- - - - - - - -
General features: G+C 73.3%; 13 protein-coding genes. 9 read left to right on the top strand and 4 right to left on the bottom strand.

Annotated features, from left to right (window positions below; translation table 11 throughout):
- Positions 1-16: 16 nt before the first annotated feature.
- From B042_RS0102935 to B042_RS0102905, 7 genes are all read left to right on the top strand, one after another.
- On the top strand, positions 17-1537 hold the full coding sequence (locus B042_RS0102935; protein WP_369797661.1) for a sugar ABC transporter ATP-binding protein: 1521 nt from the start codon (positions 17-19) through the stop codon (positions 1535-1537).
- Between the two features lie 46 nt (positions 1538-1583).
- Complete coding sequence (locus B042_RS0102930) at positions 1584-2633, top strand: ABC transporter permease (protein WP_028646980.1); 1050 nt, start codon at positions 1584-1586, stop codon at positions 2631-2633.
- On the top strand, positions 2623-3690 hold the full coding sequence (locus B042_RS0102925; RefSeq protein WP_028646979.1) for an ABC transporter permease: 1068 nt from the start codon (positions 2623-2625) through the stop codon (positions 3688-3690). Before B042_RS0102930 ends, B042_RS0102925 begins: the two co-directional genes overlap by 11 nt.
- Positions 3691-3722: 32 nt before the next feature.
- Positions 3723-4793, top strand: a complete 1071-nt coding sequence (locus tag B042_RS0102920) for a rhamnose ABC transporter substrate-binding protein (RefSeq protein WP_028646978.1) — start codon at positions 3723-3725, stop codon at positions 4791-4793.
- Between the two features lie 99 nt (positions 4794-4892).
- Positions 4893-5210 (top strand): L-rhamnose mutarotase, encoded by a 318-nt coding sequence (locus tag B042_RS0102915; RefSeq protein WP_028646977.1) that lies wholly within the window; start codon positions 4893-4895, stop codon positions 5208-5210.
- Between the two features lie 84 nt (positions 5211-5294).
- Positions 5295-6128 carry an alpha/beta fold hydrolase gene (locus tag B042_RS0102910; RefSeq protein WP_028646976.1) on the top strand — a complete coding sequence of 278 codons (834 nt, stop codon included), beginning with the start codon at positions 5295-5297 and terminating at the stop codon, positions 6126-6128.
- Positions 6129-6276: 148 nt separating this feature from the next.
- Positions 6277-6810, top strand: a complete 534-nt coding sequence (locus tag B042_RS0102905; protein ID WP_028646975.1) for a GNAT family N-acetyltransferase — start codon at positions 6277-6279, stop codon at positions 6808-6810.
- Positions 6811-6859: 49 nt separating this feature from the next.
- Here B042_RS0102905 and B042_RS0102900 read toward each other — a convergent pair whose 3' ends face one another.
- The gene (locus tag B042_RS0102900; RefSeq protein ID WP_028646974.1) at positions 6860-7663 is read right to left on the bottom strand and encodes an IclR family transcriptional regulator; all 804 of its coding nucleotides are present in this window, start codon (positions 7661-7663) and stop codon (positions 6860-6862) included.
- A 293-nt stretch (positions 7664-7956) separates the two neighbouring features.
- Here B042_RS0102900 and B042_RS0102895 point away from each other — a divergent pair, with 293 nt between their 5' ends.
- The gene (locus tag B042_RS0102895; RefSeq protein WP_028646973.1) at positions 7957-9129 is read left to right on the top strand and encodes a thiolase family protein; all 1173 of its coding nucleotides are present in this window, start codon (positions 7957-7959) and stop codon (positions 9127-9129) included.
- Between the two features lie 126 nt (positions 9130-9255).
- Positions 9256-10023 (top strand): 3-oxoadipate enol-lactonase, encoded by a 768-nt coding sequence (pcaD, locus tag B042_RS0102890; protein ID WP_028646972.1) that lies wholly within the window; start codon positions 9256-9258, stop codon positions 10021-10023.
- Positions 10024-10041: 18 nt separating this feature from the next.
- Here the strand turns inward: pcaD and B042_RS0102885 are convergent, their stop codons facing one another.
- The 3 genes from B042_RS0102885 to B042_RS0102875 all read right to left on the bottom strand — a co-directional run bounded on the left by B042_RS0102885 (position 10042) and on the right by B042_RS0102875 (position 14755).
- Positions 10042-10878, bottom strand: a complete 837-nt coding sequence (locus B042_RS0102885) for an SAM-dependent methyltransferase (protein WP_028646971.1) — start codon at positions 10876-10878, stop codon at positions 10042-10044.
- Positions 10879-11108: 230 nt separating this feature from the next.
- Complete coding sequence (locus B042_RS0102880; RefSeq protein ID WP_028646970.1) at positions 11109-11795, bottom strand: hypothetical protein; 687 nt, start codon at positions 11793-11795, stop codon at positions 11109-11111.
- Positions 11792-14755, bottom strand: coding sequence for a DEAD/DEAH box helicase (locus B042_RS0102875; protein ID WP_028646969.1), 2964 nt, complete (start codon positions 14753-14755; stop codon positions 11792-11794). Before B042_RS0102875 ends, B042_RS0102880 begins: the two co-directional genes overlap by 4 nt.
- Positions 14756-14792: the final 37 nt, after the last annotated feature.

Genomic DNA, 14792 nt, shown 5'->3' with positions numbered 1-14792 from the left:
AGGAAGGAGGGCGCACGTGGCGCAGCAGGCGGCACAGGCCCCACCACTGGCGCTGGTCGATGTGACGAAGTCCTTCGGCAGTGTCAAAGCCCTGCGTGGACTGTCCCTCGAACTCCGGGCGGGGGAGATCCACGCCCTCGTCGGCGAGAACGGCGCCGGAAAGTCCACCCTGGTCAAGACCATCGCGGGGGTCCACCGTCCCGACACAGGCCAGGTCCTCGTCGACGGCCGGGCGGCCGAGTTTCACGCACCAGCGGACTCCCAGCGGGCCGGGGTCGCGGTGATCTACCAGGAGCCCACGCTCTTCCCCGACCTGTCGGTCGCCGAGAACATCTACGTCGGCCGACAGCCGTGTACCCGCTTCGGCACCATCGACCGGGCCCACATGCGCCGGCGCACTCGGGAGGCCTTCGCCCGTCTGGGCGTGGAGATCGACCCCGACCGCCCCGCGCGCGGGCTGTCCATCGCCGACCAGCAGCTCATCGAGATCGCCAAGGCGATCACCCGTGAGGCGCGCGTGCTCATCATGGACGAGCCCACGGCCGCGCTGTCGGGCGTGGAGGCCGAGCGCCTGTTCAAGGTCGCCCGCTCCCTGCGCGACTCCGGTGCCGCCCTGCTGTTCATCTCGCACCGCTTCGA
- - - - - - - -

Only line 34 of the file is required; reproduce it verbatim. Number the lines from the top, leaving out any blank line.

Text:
AGGAAGGAGGGCGCACGTGGCGCAGCAGGCGGCACAGGCCCCACCACTGGCGCTGGTCGATGTGACGAAGTCCTTCGGCAGTGTCAAAGCCCTGCGTGGACTGTCCCTCGAACTCCGGGCGGGGGAGATCCACGCCCTCGTCGGCGAGAACGGCGCCGGAAAGTCCACCCTGGTCAAGACCATCGCGGGGGTCCACCGTCCCGACACAGGCCAGGTCCTCGTCGACGGCCGGGCGGCCGAGTTTCACGCACCAGCGGACTCCCAGCGGGCCGGGGTCGCGGTGATCTACCAGGAGCCCACGCTCTTCCCCGACCTGTCGGTCGCCGAGAACATCTACGTCGGCCGACAGCCGTGTACCCGCTTCGGCACCATCGACCGGGCCCACATGCGCCGGCGCACTCGGGAGGCCTTCGCCCGTCTGGGCGTGGAGATCGACCCCGACCGCCCCGCGCGCGGGCTGTCCATCGCCGACCAGCAGCTCATCGAGATCGCCAAGGCGATCACCCGTGAGGCGCGCGTGCTCATCATGGACGAGCCCACGGCCGCGCTGTCGGGCGTGGAGGCCGAGCGCCTGTTCAAGGTCGCCCGCTCCCTGCGCGACTCCGGTGCCGCCCTGCTGTTCATCTCGCACCGCTTCGA